March 1, 2013
Giving the world to students, couple creates engineering scholarship
Souvenirs from travels to Belgium, Romania, Chile and Mexico adorn the home of Harry and Elaine Manges in Manhattan.
“I never got to travel as I was growing up,” Harry Manges said. “You learn a lot when you travel internationally.”
Believing that international travel and cultural exchange are important to students getting a well-rounded education, the Harry and Elaine Manges have established the Harry and Elaine Manges Family International Scholarship for students in the department of biological and agricultural engineering in the College of Engineering.
Harry Manges grew up in Rice County in central Kansas before moving to Hutchinson for high school. There he met Elaine and they became high school sweethearts. Harry Manges came to K-State as a freshman in 1945 to study, play football and run track.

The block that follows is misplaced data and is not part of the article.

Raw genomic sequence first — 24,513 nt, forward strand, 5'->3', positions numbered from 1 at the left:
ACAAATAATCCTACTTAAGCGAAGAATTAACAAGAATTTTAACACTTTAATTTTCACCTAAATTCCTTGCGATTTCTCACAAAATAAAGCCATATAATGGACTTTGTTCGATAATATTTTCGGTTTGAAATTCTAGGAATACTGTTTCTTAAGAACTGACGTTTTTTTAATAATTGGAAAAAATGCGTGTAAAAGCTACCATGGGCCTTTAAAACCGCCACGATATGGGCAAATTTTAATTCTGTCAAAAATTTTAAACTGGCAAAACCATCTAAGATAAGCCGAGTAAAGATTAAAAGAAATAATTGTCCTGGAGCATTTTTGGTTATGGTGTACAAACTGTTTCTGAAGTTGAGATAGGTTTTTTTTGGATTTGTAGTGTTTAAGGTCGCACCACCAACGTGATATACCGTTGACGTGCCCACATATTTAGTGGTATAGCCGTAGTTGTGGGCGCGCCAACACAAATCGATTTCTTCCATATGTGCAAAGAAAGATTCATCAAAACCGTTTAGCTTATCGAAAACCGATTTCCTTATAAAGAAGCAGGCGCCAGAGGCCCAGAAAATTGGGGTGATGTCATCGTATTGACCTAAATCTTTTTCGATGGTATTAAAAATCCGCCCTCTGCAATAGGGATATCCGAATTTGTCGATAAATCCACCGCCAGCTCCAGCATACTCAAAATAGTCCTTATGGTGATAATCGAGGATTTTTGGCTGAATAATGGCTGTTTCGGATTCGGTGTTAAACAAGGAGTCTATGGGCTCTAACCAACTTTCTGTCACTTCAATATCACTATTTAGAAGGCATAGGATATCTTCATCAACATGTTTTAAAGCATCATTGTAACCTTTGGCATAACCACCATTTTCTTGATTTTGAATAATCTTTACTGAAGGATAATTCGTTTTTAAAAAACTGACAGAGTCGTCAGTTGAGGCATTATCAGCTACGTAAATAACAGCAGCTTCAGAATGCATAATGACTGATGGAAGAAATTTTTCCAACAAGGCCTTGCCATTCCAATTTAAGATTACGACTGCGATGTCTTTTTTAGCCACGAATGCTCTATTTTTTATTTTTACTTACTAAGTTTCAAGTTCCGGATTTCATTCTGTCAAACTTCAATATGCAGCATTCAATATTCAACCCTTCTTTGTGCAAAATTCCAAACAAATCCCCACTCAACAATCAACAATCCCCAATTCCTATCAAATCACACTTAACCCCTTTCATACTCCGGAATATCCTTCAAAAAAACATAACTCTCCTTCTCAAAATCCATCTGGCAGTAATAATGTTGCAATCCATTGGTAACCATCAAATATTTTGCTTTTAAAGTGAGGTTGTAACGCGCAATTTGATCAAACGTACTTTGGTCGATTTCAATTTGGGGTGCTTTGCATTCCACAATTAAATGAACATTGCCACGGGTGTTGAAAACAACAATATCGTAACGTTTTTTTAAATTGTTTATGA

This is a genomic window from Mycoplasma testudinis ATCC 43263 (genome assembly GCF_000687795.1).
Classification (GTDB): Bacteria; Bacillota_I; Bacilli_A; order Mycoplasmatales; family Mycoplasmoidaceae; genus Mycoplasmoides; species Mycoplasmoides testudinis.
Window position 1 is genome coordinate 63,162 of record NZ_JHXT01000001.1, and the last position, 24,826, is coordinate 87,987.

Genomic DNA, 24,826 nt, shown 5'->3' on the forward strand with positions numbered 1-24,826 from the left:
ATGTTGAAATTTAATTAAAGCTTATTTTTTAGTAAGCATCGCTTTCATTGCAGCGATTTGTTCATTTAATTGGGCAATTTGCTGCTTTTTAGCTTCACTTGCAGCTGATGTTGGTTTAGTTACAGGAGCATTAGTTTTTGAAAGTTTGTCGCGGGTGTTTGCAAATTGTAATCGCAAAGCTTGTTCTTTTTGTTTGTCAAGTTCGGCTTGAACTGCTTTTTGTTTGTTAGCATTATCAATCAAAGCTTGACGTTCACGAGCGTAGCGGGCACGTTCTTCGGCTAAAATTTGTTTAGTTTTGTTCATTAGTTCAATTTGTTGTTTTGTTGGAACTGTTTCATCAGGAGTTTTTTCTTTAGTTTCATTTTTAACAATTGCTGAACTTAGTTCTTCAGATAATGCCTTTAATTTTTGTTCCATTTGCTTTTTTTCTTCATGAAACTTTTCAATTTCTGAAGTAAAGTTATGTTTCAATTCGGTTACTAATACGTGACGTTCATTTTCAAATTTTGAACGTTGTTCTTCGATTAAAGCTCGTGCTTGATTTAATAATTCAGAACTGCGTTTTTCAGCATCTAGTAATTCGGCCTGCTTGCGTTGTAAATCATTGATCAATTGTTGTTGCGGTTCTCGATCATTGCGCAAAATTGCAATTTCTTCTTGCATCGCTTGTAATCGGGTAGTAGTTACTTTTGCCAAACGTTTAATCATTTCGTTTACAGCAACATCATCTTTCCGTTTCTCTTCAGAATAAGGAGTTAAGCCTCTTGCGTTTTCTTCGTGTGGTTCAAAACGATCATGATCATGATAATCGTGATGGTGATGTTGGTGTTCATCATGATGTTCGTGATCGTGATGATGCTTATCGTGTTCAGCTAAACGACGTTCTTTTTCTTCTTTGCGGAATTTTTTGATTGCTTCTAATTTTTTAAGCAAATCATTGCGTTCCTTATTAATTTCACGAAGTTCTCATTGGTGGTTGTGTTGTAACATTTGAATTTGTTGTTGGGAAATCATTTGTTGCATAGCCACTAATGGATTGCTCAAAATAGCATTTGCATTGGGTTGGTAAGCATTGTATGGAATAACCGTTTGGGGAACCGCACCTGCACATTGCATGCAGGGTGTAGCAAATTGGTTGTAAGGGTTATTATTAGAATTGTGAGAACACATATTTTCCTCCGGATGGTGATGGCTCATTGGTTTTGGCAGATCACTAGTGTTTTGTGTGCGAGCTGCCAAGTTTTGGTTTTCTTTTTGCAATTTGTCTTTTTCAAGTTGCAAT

“With the teams I got to do some traveling I’d never done before,” he said. The Mangeses were married in 1948, and in 1949 he received his bachelor’s degree in agricultural engineering. After working as an engineer for the U.S. Department of Agriculture for seven years, the Mangeses returned to K-State where Harry Manges' research focused on irrigation. He received his master’s degree from K-State and his doctorate from Oklahoma State University. From 1966 until he retired in 1993, Harry Manges taught and did research in agricultural engineering at K-State.
Throughout his career, Harry Manges has been invited to lecture in Europe and South America. He and his wife have visited Mexico several times with Heifer International, working to end hunger and poverty through agriculture. It was these experiences that sparked their interest in a scholarship to support students studying abroad.
“I think it’s great for young people to get out and see the world,” Harry Manges said. “This scholarship will give students the opportunity to experience other countries and cultures.”
Having taught students from all over the world, Harry Manges knows the importance of a global perspective, especially in today’s close-knit world. He and his wife hope their scholarship develops that perspective for K-State students beyond campus borders.